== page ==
After graduating from UVic, this talented former Vancouverite completed her Master's in Creative Writing at the University of East Anglia. Fellow UEA writing grads include literary giants Ian McEwan, Margaret Drabble and Rose Tremain. One of the program's founders was the great post-war comic novelist Angus Wilson, once of Bletchley Park.

Eliza Robertson lives and writes in Norwich now. Handy to London, she enjoys having plenty of opportunities to meet publishers and network with fellow authors.

Friday, June 24, 2016

Anne and Nicholas Giardini illuminate the writing process of Carol Shields

At the Writers' Summit in Toronto, Nicholas Giardini shared a panel with his with his mother, SFU Chancellor Anne Giardini, the Shields daughter who also writes.

After discussing their recent book Startle and Illuminate, mother and son pose with their editor, Amanda Lewis. Below, audience members Patricia Sandberg and Robert Shipley chat with the Giardinis about the book.



Thursday, June 23, 2016

Lawrence Hill and Mohamed Fahmy at recent CWS

At the recent Canadian Writers' Summit in Toronto, Keynote Lawrence Hill spoke eloquently about his life as a writer. After his talk he signed books. I took this picture, and he signed my copy of his award-winning novel The Illegal.


After spending a year imprisoned in his native Egypt, Canadian and world citizen Mohamed Fahmy knows the value of free speech at first hand. CWS Conference attendees spontaneously applauded Fahmy's eloquent acceptance speech of the Right to Read award. Founder of the Fahmy Foundation for a Free Press, this writer continues to champion the rights of the reading and writing public worldwide. 

Oddly, we happened to be at the airport when he arrived in Vancouver shortly after his release last autumn. Of course, the (free) press was there to greet him.

Wednesday, June 22, 2016

Men in Stripes -- Canadian Writers' Summit at Harbourfront

Last week in Toronto, three networking buddies find they're wearing similar shirts. Left is writer-broadcaster Scott Overton of Sudbury, next is fiction and non-fiction writer Matt Bin of Metro Toronto. Novelist Bob Mackay of White Rock is on the right.

All three look happy to be meeting their word-loving friends before the Book Summit kicked off the Canadian Writers' Summit last week at Harbourfront Centre. All belong to Canadian Authors. A group with the practical motto "Writers helping writers," we're proud to claim the hilarious Stephen Leacock as a founding member. Established in 1921, the Association is approaching its hundredth birthday.

Thursday, June 9, 2016

Canadian Authors guest Wayde Compton delves into the mysterious calling of the writer

On Wednesday, June 8, Wayde Compton was the featured speaker for Canadian Authors Vancouver. A poet and essayist who runs the Creative Writing programs for Continuing Studies at Simon Fraser University Continuing Studies, he won the 2015 City of Vancouver book award for his collection of linked short stories, The Outer Harbour.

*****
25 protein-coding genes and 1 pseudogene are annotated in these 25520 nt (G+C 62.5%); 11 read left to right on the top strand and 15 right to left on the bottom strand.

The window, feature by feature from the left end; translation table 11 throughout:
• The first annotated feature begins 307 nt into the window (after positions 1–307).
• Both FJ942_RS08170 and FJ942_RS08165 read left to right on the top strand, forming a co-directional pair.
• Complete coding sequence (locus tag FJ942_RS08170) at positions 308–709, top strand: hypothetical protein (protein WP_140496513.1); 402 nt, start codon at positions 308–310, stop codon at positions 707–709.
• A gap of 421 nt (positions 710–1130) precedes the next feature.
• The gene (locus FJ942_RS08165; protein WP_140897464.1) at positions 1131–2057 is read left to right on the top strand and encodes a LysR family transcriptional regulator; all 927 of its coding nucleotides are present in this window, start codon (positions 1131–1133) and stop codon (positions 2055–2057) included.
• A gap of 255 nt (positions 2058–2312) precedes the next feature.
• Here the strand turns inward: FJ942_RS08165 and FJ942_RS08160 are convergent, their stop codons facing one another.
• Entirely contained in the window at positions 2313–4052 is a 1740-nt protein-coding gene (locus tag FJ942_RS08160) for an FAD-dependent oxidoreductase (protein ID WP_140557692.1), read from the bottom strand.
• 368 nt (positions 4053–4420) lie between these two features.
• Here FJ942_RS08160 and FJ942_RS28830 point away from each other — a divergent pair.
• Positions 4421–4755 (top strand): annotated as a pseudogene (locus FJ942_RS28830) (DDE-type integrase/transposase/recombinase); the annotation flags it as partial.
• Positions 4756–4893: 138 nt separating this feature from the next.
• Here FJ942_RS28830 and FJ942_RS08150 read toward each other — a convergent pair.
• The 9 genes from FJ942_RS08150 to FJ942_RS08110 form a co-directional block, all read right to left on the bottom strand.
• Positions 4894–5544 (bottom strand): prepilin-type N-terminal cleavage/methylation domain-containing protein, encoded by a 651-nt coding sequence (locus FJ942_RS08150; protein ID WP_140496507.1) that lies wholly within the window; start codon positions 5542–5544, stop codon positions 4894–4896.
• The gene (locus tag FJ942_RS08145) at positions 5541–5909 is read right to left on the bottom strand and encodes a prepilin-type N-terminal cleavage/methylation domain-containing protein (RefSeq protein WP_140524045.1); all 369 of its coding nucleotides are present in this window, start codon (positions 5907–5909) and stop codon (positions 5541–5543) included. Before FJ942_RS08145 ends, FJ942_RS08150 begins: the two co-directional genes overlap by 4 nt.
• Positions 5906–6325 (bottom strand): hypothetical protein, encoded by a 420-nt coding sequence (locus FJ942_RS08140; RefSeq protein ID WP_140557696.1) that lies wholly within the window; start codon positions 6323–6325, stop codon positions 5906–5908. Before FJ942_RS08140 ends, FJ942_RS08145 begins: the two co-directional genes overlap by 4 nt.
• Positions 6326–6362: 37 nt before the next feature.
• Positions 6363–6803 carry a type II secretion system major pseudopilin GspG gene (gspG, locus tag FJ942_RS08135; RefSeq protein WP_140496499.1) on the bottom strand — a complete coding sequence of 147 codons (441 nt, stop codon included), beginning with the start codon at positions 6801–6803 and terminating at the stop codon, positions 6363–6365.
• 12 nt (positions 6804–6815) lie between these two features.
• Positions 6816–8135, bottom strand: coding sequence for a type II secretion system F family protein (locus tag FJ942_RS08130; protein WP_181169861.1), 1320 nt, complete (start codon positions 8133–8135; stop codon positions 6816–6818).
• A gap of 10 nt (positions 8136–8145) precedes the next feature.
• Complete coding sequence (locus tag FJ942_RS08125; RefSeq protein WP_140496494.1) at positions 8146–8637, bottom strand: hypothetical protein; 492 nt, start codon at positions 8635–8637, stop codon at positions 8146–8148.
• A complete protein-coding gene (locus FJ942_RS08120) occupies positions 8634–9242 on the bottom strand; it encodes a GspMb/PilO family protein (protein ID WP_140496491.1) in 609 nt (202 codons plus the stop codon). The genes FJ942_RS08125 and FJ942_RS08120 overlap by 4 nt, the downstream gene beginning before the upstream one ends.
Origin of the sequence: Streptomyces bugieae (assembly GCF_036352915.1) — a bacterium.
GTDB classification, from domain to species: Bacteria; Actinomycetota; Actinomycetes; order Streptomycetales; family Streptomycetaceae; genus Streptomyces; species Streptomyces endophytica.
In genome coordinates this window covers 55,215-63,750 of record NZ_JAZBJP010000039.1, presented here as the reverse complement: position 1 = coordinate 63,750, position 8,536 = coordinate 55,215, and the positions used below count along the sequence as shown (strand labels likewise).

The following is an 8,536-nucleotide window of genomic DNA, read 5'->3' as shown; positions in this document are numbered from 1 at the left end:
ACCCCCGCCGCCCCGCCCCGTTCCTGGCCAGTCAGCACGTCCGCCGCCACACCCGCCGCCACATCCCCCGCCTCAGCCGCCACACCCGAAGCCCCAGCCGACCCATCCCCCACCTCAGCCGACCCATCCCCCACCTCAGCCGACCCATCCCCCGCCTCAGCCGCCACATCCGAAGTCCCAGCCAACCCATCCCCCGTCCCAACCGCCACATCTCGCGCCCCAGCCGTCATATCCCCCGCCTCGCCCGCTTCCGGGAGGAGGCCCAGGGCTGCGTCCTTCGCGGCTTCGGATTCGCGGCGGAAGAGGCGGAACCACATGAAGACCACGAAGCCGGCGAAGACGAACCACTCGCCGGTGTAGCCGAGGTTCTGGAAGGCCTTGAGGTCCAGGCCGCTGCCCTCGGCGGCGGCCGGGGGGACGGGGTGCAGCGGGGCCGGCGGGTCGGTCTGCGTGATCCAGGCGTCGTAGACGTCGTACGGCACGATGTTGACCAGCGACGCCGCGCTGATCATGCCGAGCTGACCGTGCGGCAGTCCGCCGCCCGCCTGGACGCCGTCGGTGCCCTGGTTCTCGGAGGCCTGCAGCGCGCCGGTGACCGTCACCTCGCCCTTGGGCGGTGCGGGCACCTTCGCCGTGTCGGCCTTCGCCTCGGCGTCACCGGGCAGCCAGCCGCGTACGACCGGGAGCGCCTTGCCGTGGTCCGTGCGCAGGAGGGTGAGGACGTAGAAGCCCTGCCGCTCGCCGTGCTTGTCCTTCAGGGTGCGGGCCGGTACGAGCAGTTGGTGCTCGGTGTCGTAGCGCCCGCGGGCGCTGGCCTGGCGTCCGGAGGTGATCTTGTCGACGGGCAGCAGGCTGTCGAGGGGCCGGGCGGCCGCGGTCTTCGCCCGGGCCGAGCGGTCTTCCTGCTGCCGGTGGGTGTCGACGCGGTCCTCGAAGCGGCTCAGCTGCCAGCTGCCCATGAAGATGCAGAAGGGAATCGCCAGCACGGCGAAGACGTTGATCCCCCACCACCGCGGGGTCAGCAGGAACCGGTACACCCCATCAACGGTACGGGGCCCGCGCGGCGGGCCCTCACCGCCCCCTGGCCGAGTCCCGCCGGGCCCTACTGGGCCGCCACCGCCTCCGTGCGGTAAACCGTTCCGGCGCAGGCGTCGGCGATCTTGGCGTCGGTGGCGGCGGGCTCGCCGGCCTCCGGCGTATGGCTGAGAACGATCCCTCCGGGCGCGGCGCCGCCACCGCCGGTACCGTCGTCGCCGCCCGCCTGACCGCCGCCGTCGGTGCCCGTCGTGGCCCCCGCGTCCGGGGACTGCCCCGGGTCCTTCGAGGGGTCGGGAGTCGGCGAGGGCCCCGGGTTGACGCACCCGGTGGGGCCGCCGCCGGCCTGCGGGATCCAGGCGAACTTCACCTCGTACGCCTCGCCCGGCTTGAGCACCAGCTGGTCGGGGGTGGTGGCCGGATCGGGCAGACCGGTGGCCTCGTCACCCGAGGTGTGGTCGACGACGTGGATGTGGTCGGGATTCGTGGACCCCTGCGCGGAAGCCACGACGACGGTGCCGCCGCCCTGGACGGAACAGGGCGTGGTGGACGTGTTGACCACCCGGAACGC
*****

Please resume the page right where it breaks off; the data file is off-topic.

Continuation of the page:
Wayde read to us, then talked about his work, riveting the audience with his comments on the mysterious nature of writing, in all its disparate phases. Whether a work is small or large, he says, the writer must face a rupture somewhere in the midst of the process.

The initial certainty is "a fortress," but a good writer stays open to what mysteriously shows up to change that vision. This raises the work from the specific story experience to a general human experience, giving it broader appeal.

A writer's journey is to realize what Keats called this "negative capability." We must work through the immobilizing fear and apparent failure that characterize the point of rupture. We need faith to write through the unwelcome discovery that the project is far from what we originally envisioned.

During Wayde's reading, I suffered with Fletcher, who "never met any of his blood relatives." I was also struck by the images of "dirt, from ground floor to glass ceiling," and diaspores, seeds that drift to new places and take root. Finally, I felt an unsettling thrill as I pictured the "black ship of hindsight, gold nails in its seams," skimming across the sea with the wind "in charge."

The evening of satisfying writerly wisdom and conversation was the last before Vancouver branch's July summer break.

Wednesday, June 8, 2016

Drawer time

Every draft of a manuscript needs drawer time. Now I have the drawer handy and organized.

It's all part of the great office cleanup, which is progressing happily.

Tuesday, June 7, 2016

Filling it slowly

The desk and chair are in, but the bookcases are still empty. When I get done organizing my redecorated office, I'll know where everything is. Also, there'll be a lot less paper stored in here. Binders of writings from past years will be gone. They're all organized and backed up on my computer, so no need to hang onto the paper versions. It looks and feels so spacious now. Clears my head just sitting here, looking through the windows into the garden.

Thursday, June 2, 2016

The joy of an empty room

My husband just finished painting my home office, and it looks fabulous. Now that the new carpet is in, we're ready to start re-introducing the furniture.

A small couch will go in first, right beside the telephone table. Against the beautifully painted brick wall, the big bookcase will stand where the desk used to be. My new position will provide a better view of the garden.

Much of the former content, most of it paper, will not be returning. At the door, I've set up a customs post to control what will be kept in the new room. Each returning object has to have an interview to justify its re-entry.

The most important feature of my refurbished office is going to be a glorious amount of open space. Air and energy flow are top priorities.